So it will be interesting to see if the candidate elected will be able to capitalise and push for companies to commit themselves.

The candidates bidding to be the next MP for Portsmouth North


Penny Mordaunt has represented Portsmouth North in Parliament since 2010 and had previously stood in 2005.

She attended Oaklands Catholic School and afterwards left to work in the Johnson and Johnson factory.

Penny went to Romania as an aid worker before going on to university.

She is a former director of Diabetes UK and has worked for the NHS, in particular for its national screening programmes, and for several heart health charities. She has campaigned on issues such as the community takeover of Pompey, QA hospital waiting times and the future of the shipyard.


John Ferrett is married with three children. He works for the trade union Prospect as a negotiations officer, representing members working in both the public and private sectors, including managers, engineers and specialists working for BAE Systems in Portsmouth Naval Base. John is also a city councillor representing Paulsgrove ward, and is leader of the council’s Labour group.

He has campaigned on issues such as cuts to Sure Start centres and the decision to axe shipbuilding in Portsmouth. He was also against proposals in 2013 to close the Patey Day Centre, in Cosham.


Michael Fitzgerald grew up in Portsmouth and went to school in Paulsgrove and Waterlooville. He now splits his time between Cosham and Germany where his work is based from and where his wife and three children currently live. He joined the army at 18 but was medically discharged after injury. He then worked for HM Customs & Excise and the Crown Prosecution Service before training in law. He is now a manager, working internationally for Hewlett-Packard for the last 15 years. He entered politics in 2009 and stood for Portsmouth North in 2010.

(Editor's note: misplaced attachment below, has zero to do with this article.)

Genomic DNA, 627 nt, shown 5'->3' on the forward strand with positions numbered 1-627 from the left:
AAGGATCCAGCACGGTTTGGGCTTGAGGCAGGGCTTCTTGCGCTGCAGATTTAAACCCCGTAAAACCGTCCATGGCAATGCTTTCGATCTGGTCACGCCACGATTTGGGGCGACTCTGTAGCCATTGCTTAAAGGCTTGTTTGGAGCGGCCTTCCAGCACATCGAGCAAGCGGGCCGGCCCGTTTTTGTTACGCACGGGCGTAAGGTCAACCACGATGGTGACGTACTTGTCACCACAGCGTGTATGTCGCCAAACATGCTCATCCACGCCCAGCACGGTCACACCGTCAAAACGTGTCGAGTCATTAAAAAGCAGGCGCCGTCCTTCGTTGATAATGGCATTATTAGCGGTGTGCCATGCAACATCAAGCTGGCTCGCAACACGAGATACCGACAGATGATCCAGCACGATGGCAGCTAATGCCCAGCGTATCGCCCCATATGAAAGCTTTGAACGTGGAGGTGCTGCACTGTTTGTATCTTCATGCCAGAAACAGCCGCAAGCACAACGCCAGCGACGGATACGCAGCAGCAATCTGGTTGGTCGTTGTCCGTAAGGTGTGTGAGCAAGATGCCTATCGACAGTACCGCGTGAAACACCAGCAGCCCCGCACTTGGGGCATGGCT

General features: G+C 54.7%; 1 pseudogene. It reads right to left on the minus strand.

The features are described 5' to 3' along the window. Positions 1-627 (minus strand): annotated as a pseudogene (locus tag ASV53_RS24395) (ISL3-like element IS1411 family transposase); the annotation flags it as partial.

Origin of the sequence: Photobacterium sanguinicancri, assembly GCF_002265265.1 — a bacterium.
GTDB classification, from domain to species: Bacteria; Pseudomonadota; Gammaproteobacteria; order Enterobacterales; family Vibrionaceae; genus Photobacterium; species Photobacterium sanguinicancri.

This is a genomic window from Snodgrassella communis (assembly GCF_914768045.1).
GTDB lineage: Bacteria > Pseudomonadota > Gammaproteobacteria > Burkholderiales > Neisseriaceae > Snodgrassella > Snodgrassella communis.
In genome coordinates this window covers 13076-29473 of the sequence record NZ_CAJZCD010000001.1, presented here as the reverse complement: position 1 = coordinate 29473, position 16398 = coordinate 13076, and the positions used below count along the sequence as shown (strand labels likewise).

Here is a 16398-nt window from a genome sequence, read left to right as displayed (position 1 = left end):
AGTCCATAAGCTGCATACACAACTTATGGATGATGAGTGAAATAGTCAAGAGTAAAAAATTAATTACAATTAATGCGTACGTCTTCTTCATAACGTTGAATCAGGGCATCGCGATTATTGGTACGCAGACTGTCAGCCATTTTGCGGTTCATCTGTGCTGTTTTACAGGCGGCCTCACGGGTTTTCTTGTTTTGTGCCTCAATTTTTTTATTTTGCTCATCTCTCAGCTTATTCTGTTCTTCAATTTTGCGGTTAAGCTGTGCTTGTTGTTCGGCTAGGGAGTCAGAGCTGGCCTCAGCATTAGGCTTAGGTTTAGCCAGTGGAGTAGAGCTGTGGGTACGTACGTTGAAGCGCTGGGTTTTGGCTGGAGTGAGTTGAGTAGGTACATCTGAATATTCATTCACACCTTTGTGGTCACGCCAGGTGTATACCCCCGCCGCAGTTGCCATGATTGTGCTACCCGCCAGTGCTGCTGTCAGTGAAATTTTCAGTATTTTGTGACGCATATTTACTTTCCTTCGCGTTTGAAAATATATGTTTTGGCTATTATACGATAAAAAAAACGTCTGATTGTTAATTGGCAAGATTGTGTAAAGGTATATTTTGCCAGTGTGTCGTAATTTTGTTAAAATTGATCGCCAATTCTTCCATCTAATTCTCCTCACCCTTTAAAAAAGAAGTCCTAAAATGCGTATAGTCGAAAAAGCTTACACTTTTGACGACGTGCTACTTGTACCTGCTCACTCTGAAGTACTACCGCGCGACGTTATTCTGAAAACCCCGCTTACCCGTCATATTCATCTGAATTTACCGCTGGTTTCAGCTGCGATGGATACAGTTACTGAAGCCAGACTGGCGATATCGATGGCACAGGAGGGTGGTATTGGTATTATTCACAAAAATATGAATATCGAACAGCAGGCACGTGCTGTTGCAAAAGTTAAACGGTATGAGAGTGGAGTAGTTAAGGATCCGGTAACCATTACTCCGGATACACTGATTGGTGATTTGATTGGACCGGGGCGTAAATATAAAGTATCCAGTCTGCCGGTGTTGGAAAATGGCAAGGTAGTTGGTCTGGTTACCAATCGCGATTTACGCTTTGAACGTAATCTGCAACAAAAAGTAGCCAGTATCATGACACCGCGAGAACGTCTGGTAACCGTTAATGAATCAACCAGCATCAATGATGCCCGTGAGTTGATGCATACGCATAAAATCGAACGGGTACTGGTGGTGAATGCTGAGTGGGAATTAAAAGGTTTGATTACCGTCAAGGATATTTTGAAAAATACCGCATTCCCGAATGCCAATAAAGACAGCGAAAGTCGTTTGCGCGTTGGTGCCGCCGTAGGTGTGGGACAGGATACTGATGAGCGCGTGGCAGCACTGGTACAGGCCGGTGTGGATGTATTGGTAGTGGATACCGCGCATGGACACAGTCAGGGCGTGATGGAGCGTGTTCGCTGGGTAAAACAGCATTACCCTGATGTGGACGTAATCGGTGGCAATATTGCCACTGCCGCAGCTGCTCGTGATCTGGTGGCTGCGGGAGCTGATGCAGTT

Jon Woods has been a trade union and socialists activist in Portsmouth for 30 years.

He has campaigned against cuts in council services such as Sure Start and led anti-facist rallies. He works in social care in Portsmouth and says he sees every day how cuts are affecting people.

He says that if elected, he will only take an average workers wage as MPs are currently paid too much.


Born and brought up in Portsmouth, Darren Sanders has been a councillor in the constituency since 2012. He is a Cambridge graduate and spent 20 years working in the private and charity sectors until he became the councillor in charge of the city’s housing in 2013.

He now chairs the council’s housing and adult social care scrutiny panel.

Darren has stood for the Lib Dems in Portsmouth North twice before, and has been involved in local campaigns such as the one against an increase in parking charges at Queen Alexandra Hospital.


Gavin Ellis is a chartered certified accountant and resident of Drayton.

His vision of the future for Portsmouth is for the city to have a diverse economy, where the minimum wage is replaced by a living wage.

Not only does he want to get the party’s message and policies across to the electorate, he also seeking to start a debate, interest and conversation about society and politics in both the UK and the world, amongst the electorate, as he believes there is still too high a degree of voter apathy.


Steven George stood in Portsmouth’s local elections last year as a candidate for Fratton ward representing the Justice and Anti-Corruption Party.

Steven, who grew up in Knowle, is an author and his latest book, Heartless Too, was published last year.

It is a true account of his life through boarding schools, prisons and special hospitals.